The Department of Health and Human Services has created an office to coordinate distribution of $137 billion provided in the American Recovery and Reinvestment Act of 2009. HHS to date has distributed $3.3 billion in Recovery Act funds to states for Medicaid. For more on HHS activities funded through the Recovery Act, visit www.hhs.gov/recovery.
The FY09 omnibus appropriations bill was signed into law today, following a 62-35 Senate vote last night and a statement by President Obama that the earmark process needs to be reformed during the FY10 appropriations process. According to the President, many congressionally directed appropriations (also known as earmarks) serve legitimate public needs, but a few suspect projects have brought about a negative view of the practice. Most of the President’s suggestions on earmark reform center around transparency, like requiring Members of Congress to publically post their earmark requests on a website. Additionally, the President stated that earmarks directed to private for-profit organizations should be subject to the same competitive bidding process as other federal contracts. It is expected, as stated recently by the President’s budget chief Peter Orszag, that future appropriations bills will have fewer requests for earmarks. (more…)
Yesterday, President Obama lifted a ban on the use of federal funds for research on embryonic stem cell lines created after August 2001. The executive order directs the National Institutes of Health to develop appropriate guidelines for the research. President Obama’s decision reverses the order issued by President Bush on August 9, 2001, which limited federal research funding to embryonic stem cell lines already in existence on that date. The new order does not lift the congressional ban on the use of federal funds to create new embryonic stem cell lines, but it does allow scientists to use federal funding to study the hundreds of new cell lines that have been created since 2001. (more…)
The Senate will vote Monday evening on amendments to the fiscal 2009 omnibus spending package, with a new goal of finishing the bill by Tuesday.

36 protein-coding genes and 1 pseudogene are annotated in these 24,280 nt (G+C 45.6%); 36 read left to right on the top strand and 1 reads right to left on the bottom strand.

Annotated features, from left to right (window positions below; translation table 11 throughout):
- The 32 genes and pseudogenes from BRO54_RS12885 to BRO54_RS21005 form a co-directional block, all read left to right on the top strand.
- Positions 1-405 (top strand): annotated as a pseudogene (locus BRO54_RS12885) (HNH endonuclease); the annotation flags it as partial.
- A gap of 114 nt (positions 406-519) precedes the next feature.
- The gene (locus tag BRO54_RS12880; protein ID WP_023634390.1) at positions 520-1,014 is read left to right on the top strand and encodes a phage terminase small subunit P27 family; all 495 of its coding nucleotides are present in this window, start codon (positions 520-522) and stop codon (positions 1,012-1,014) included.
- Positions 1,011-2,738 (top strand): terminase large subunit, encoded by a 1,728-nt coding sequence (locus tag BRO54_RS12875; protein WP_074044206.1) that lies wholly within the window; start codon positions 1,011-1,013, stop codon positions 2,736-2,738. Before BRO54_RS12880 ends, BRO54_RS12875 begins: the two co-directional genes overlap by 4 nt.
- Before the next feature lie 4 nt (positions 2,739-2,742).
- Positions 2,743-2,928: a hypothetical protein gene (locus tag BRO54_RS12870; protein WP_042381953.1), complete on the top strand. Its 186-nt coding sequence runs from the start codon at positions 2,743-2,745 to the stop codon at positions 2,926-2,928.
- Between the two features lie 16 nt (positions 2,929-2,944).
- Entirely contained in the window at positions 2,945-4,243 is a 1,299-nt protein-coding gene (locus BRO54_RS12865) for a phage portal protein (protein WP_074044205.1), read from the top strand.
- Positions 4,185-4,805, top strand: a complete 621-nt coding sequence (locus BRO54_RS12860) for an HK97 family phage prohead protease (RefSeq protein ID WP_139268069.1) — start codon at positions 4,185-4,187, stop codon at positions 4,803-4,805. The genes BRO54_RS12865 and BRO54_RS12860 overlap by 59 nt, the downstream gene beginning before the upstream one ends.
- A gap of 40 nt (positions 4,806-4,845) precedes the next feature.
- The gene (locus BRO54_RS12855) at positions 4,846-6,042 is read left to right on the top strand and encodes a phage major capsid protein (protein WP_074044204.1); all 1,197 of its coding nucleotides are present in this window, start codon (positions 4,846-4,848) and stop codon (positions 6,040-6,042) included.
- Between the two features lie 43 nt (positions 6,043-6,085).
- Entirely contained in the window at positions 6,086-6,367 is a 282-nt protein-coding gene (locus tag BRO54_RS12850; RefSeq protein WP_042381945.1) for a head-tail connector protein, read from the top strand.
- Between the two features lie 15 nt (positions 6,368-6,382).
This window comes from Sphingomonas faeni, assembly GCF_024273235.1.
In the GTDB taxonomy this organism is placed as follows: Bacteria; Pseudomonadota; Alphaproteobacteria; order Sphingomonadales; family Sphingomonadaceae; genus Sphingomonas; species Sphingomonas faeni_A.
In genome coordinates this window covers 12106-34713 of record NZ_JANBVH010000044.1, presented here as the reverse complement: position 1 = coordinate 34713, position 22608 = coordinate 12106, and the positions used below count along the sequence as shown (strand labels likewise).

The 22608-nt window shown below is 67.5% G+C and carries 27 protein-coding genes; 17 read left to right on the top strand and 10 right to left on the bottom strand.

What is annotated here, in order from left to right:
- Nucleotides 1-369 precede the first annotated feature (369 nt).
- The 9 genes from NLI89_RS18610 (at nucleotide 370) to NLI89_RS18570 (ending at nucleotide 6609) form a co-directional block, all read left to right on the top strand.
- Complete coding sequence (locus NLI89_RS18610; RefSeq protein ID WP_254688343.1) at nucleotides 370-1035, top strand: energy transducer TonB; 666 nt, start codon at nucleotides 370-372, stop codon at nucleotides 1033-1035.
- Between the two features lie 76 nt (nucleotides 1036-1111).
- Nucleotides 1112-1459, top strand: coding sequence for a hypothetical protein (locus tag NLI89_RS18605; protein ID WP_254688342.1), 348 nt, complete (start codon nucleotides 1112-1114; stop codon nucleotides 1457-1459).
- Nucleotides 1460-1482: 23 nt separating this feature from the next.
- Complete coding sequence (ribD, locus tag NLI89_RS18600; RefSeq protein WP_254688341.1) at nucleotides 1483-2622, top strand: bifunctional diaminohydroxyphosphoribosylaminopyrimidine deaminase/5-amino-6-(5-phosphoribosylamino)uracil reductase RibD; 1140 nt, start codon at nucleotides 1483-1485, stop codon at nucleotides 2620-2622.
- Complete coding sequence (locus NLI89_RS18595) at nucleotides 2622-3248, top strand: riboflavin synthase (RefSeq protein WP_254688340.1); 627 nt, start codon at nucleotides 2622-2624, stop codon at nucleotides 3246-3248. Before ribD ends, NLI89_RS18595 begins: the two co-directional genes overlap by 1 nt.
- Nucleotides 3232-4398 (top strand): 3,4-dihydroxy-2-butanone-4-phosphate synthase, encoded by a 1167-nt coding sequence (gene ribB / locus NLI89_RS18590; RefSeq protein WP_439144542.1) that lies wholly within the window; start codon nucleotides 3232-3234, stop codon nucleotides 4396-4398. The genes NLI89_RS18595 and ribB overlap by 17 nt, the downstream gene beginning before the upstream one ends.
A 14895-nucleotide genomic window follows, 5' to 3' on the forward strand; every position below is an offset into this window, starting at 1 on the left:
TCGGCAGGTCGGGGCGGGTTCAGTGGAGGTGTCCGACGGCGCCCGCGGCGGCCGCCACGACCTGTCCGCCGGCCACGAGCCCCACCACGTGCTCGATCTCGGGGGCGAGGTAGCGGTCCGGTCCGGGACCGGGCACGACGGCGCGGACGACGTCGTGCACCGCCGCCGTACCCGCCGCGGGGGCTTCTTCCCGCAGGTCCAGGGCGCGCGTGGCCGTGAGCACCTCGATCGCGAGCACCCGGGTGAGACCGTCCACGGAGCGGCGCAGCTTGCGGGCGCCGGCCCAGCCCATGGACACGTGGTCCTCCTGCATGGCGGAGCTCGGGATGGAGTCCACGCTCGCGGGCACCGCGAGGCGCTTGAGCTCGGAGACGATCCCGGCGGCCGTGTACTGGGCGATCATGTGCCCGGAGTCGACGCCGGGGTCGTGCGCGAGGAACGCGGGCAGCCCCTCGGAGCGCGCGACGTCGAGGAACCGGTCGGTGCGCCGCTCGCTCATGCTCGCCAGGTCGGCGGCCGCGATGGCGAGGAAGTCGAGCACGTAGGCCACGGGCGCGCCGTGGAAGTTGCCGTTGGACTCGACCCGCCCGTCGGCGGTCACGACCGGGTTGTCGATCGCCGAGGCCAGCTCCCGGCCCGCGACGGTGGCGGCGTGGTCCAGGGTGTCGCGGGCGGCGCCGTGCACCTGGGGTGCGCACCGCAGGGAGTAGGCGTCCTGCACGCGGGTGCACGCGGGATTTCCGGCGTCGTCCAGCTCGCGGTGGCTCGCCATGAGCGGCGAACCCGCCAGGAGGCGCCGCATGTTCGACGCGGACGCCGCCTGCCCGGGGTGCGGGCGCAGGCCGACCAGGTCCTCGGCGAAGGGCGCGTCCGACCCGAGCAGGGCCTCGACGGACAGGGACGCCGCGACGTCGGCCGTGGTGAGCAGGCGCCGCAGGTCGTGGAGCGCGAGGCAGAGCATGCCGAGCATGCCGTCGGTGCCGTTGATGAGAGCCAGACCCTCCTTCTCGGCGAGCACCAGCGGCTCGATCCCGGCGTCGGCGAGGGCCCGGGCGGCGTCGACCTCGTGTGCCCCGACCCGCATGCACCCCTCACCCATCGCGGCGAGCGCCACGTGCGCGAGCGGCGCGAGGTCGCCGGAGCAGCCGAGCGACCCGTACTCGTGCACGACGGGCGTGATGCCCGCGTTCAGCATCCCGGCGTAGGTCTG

The Senate Finance Committee holds confirmation hearings on the nomination of Ron Kirk to be U.S. trade representative.
Later in the week, the Senate may turn to a House-passed bill of mortgage-related provisions, and the House may try to return to a postponed bill to expand House membership for the District of Columbia and Utah.
The Office of Federal Relations has drafted an overview of the research funding provided in the various funding vehicles (i.e. FY09/FY10/FY11 appropriations, American Recovery and Reinvestment Act of 2009) currently circulating in Congress and/or the federal agencies. Please contact the Office of Federal Relations with any questions on the document.
Department of Education Press Release
FOR RELEASE: March 7, 2009
U.S. Secretary of Education Arne Duncan today announced that $44 billion in stimulus funding from the American Recovery and Reinvestment Act (ARRA) will be available to states in the next 30 to 45 days. The first round of funding will help avert hundreds of thousands of estimated teacher layoffs in schools and school districts while driving crucial education improvements, reforms, and results for students.
“These funds will be distributed as quickly as possible to save and create jobs and improve education, and will be invested as transparently as possible so we can measure the impact in the classroom,” said Duncan. “Strict reporting requirements will ensure that Americans know exactly how their money is being spent and how their schools are being improved.”